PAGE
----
A Sustainable future

The sustainability of the plant relies on a renewable natural resource and is therefore tied very closely with environmental conservation and responsible fishing practice. It is a sustainable business imperative that the production operations are conducted in a manner that is not damaging to the environment or to the communities surrounding the plant.

Fish Supply

Globally, the supply of fish for human and animal consumption has grown as the resource is seen more and more as a valuable source of protein.

Fish is a renewable natural marine resource which requires responsible management by all fisheries to ensure its future sustainability. It is a good business imperative that responsible fishing practices are adopted in the fishmeal production process, in which a zero tolerance approach to illegal and unregulated
fishing is enforced.

The fishing network supplying the Hout Bay fishmeal plant catches three main fish species. All three, including by-catch species, are SASSI category green, indicating the most sustainable fish species available. In addition, the factory is IFFO-RS certified. This is an internationally recognised certificate for responsible sourcing, production and supply practices (Click here for more information).

Targeted species are anchovy and redeye. Pilchard and Horse Mackerel is allowed as incidental bycath.

Anchovy

anchovy
Anchovy
70%

The Hout Bay fishmeal plant is primarily an anchovy-based fishery and anchovy contributes the bulk of raw material input.

Redeye herring

redeye1
Redeye herring
18%

Redeye herring is a non-quota fish that is allowed for fishmeal production. The fish is traditionally not available all year round.

Pilchard

pichard
Pichard
6%

Pilchard is predominantly for human consumption or bait markets, so prevalence of this source in fishmeal is low.

Horse mackerel

mackerel
Pichard
6%

Total allowable catch

An operational management procedure, based on fishery-dependent and fishery-independent information,

is used to determine the TAC (total allowable catch) and the amount of by-catch that may be landed by the industry annually. The catching of pelagic fish is strictly managed by Department of Agriculture, Forestry and Fisheries (DAFF), according to permit conditions, and all catches are weighed on discharge. No fish may be dumped.

Scientific analysis on raw material caught is performed every three weeks and compiled into status reports. The data collected is used to monitor catches, abundance, distribution and biology and associated environmental information.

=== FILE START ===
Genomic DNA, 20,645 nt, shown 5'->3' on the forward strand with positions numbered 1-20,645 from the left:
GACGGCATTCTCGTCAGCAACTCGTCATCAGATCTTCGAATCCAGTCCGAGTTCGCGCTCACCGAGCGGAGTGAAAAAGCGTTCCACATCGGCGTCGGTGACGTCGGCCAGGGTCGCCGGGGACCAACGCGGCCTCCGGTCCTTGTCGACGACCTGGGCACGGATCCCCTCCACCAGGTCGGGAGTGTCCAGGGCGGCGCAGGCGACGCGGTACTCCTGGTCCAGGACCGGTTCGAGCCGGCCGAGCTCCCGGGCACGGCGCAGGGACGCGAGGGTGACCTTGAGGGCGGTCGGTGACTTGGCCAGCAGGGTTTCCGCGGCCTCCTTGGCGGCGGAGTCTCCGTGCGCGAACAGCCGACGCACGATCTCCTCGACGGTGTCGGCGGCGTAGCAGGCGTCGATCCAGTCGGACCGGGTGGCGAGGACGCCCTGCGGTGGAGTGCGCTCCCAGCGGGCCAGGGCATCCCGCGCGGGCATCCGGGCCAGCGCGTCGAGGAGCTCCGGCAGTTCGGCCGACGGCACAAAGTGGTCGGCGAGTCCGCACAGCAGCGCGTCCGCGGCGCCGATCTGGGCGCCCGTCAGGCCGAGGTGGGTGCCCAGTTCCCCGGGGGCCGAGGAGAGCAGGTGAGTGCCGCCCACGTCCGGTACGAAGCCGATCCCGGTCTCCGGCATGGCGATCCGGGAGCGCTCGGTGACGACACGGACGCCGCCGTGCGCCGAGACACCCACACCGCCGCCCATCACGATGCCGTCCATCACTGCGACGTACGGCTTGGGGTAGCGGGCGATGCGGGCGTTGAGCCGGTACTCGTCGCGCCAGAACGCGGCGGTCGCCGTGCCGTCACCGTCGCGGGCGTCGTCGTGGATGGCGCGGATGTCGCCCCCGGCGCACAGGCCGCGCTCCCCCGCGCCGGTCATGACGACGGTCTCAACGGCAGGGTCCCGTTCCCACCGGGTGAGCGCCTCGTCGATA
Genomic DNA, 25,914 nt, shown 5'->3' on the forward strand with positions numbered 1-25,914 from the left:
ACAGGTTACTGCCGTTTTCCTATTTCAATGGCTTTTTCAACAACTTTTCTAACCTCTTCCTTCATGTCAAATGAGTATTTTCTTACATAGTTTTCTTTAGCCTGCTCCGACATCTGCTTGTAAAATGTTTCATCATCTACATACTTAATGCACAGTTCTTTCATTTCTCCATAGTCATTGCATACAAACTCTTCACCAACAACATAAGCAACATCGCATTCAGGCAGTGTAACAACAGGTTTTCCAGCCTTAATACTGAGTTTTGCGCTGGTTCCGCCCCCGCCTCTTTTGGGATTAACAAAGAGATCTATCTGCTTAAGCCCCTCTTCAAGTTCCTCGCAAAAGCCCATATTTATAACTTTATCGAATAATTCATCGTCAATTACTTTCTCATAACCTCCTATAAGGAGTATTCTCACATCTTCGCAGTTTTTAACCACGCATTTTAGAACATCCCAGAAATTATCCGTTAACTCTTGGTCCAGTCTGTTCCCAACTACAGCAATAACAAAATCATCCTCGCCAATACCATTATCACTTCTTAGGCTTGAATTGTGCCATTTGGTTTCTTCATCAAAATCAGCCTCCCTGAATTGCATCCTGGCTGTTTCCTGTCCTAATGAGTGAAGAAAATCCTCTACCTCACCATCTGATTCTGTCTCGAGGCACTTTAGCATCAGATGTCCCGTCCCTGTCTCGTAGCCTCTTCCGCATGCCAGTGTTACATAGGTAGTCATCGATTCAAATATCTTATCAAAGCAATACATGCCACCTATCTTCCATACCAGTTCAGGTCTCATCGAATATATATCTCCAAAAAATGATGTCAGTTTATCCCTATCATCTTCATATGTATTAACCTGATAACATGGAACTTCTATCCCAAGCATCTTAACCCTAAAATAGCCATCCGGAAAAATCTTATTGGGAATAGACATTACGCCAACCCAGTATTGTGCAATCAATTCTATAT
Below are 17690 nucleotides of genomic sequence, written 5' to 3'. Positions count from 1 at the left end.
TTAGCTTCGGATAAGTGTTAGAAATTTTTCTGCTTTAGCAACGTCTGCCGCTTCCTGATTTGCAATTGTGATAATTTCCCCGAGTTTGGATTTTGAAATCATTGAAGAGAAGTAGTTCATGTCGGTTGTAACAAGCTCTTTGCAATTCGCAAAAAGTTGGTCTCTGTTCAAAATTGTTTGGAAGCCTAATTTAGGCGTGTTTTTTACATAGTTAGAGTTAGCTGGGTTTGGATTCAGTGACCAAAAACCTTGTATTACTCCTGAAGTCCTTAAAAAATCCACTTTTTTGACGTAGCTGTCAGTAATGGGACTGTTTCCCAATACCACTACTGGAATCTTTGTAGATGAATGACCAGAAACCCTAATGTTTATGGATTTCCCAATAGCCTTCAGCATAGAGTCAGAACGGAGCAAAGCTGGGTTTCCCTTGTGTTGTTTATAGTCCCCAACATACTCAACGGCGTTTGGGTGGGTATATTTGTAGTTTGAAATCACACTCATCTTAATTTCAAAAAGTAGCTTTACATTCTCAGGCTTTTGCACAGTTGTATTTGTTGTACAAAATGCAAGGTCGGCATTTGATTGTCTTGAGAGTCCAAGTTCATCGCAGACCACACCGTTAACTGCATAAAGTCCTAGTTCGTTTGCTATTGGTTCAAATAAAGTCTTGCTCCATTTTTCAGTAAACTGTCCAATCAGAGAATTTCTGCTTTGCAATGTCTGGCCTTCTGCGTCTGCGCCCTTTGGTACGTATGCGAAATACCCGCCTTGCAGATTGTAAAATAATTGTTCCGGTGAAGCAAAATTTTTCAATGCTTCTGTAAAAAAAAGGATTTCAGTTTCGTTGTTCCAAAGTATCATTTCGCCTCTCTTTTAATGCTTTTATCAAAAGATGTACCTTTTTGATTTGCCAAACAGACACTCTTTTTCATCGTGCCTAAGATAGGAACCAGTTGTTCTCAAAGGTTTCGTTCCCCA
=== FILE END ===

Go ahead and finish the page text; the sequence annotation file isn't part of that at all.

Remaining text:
Catch volumes are monitored and adjusted according to availability at the plant and in line with the plant’s Environmental Management Plan. On hotter days, smaller volumes are taken in for processing as temperature plays a key role in the rate at which the raw fish material loses its freshness. Representative samples of all landed fish per shift are sent to independent and approved laboratories to test and measure the quality and freshness (total volatile base nitrogen TVBN) of the intake. A register of all TVBN analyses is logged and provided to the City of Cape Town as per the Atmospheric Emission Licence Requirements.

Employees

The Hout Bay Fishmeal Factory provides employment to 91 permanent shore-based staff and supports in excess of 120 seagoing employees.

Fishing vessel crews receive annual pre-season training in the January close-down period. The training is conducted as per SAMSA (South African Maritime Safety Association) requirements. The skipper of each vessel ensures that new staff members are trained thoroughly on the job according to compliance and work instructions. This training includes emergency response skills in the event of dangerous conditions at sea. In addition, seagoing employees are required to attend responsible fisheries training to develop a clear understanding of fisheries management, ecological health, monitoring and enforcement.

Each of the production processes at the plant requires a certain set of skills, for which specified training is provided during the January close-down and maintenance period. New employees are given on-the-job training to ensure their understanding of the production process is practical and sound. This training includes emergency response skills in case of hazardous conditions occurring at the plant. Each shift is overseen by a supervisor.